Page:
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State defendants in Michigan marriage equality lawsuit ask federal judge not to split trial in two parts

DeBoer LGBT Legal Cases Marriage equality Marriage Equality Trials

DeBoer plaintiffs. Attribution: The New Civil Rights Movement
DeBoer plaintiffs. Attribution: The New Civil Rights Movement
The state officials defending Michigan’s anti-gay marriage and adoption laws from constitutional attack in federal court are asking the judge to limit the issues he will hear at trial. According to their new filing, the defendants believe the court should not consider the issue of whether a heightened level of judicial scrutiny should apply here, and thus there’s no need to split the trial in two parts, as the plaintiffs have suggested.

Last month, the same-sex couple plaintiffs in the case asked the court to split the trial into two parts: part one for the basic constitutional issues related to the state’s marriage and adoption laws, and part two to hear evidence and testimony related to whether sexual orientation warrants a heightened level of judicial scrutiny. The question of whether courts should view laws targeted at sexual orientation more suspiciously is being debated throughout the federal courts; if judges were to take a more skeptical view of these types of laws, the burden would shift to the state defendants to explain why the laws are constitutional. The original request noted that if the judge hears the first part of the trial and decides there’s no need for evidence on the level of scrutiny, the second part could be canceled.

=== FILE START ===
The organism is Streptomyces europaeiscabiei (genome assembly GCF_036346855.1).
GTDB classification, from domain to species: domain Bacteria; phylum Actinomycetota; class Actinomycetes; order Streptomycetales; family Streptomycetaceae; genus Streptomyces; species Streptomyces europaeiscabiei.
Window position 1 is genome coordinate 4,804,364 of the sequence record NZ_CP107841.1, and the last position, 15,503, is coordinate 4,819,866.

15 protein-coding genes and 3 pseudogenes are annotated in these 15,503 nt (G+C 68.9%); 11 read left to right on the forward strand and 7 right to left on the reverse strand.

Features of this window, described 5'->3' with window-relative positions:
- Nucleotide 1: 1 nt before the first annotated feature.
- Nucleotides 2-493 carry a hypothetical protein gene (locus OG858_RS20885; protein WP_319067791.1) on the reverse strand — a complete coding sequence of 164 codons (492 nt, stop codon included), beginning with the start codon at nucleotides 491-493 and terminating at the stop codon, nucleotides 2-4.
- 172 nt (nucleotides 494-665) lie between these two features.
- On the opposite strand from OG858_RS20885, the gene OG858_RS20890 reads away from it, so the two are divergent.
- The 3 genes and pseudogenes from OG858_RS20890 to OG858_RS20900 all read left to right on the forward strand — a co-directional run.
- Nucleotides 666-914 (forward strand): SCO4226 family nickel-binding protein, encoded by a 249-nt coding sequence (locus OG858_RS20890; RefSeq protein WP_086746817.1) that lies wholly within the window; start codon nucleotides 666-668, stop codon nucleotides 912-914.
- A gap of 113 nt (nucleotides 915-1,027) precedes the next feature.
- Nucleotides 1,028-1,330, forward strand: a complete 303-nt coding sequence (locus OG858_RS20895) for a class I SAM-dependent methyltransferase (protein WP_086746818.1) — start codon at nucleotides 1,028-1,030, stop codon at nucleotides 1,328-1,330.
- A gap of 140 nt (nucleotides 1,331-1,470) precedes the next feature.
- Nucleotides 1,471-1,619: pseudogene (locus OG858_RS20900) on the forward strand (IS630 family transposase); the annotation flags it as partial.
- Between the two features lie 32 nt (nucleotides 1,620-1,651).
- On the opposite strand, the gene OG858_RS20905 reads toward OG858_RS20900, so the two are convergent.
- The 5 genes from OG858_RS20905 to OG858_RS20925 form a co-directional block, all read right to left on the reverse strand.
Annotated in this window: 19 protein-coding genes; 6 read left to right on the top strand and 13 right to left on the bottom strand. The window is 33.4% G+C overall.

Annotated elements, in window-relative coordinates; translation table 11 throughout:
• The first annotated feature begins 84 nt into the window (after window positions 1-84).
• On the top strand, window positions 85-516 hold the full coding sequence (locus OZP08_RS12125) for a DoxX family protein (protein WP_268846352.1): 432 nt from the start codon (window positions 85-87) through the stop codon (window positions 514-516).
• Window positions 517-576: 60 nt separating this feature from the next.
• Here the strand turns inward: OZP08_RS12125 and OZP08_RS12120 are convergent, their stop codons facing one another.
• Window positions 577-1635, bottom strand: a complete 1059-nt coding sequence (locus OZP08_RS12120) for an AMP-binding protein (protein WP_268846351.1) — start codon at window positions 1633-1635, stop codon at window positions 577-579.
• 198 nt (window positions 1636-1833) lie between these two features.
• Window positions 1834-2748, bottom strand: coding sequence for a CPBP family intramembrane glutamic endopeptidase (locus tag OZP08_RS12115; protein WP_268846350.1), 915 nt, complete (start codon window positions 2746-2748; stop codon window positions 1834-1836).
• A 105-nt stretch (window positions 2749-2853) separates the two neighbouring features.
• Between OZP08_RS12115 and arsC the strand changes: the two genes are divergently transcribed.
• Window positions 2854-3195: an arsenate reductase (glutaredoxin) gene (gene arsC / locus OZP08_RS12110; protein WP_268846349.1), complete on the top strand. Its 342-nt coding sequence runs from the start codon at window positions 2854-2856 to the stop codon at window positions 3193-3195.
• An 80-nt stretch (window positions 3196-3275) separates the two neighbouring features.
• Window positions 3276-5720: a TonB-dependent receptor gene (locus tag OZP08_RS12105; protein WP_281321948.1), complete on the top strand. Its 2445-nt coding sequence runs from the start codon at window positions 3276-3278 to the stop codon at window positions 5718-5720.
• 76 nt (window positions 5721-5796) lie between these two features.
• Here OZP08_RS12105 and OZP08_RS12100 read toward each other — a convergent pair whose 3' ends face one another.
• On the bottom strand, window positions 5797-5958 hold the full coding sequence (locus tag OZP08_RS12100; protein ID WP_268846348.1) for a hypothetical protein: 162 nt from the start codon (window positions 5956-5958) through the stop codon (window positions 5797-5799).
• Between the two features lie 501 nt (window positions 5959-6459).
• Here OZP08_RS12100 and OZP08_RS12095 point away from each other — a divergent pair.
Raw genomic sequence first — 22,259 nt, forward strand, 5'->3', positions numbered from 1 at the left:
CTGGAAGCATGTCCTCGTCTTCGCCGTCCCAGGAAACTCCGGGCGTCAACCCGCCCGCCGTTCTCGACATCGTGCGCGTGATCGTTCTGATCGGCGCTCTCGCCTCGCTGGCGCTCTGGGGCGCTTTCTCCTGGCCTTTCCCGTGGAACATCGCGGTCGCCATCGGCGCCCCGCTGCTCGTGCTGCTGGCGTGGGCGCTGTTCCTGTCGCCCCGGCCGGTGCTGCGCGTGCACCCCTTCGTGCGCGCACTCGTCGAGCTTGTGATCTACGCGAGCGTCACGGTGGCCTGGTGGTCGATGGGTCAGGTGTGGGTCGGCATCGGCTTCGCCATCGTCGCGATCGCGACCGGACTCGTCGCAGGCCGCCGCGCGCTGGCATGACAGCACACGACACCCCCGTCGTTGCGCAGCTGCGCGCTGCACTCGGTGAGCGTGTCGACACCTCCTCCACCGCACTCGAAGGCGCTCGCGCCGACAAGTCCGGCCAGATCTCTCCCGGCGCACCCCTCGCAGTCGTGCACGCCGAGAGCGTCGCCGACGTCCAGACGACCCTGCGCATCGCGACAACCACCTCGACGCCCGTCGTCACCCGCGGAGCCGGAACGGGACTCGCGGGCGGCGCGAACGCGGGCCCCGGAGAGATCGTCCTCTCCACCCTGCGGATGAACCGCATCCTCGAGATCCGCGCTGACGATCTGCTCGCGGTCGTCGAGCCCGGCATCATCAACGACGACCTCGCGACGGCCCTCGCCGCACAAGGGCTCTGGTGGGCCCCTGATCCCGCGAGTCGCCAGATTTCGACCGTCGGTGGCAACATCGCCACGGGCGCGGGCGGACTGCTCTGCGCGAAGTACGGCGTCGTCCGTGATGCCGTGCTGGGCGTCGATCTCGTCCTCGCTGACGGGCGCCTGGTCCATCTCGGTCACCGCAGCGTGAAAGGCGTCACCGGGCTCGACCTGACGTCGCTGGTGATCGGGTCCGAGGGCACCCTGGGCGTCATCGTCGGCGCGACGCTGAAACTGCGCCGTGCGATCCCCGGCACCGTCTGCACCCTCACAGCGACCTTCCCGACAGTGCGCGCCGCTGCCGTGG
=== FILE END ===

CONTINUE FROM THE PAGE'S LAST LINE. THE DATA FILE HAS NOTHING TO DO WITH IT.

The new filing from the state defendants suggests several reasons not to split the trial into parts: the state believes that the more lenient rational basis review applies, and argues that even if it doesn’t, evidence related to the level of scrutiny can be presented at the same time as any other trial issue. The filing also suggests that the original order setting up the trial states that ““[w]hether any of [the State’s] justifications can survive rational basis review in the present case must be determined after trial.”” According to the filing, this language prevents arguments on the level of scrutiny.

In any event, the defendants urge the court not to hear evidence related to that point at all, because the level of scrutiny is a “purely legal issue.” The judge will decide on the motion soon.

Thanks to Kathleen Perrin for this filing

15 Comments

  • 1. Lymis  |  December 13, 2013 at 10:41 am

    I'll agree that there is no need to hear evidence on the level of scrutiny, because by the standards clearly set and often repeated by the US Supreme Court, it's unquestionable that heightened scrutiny applies. We meet every single criteria for it with no meaningful possibility of disagreement.

  • 2. Eric  |  December 13, 2013 at 10:54 am

    Marriage is a fundamental right, or so SCOTUS has said fourteen times, why would rational basis apply?

  • 3. Mike in Baltimore  |  December 13, 2013 at 1:36 pm

    Sounds to me like the state of Michigan doesn't want the blatant discrimination of not allowing Marriage Equality to be discussed as would happen if the trial is split into two parts, with one part to be a determination of what level of scrutiny to apply.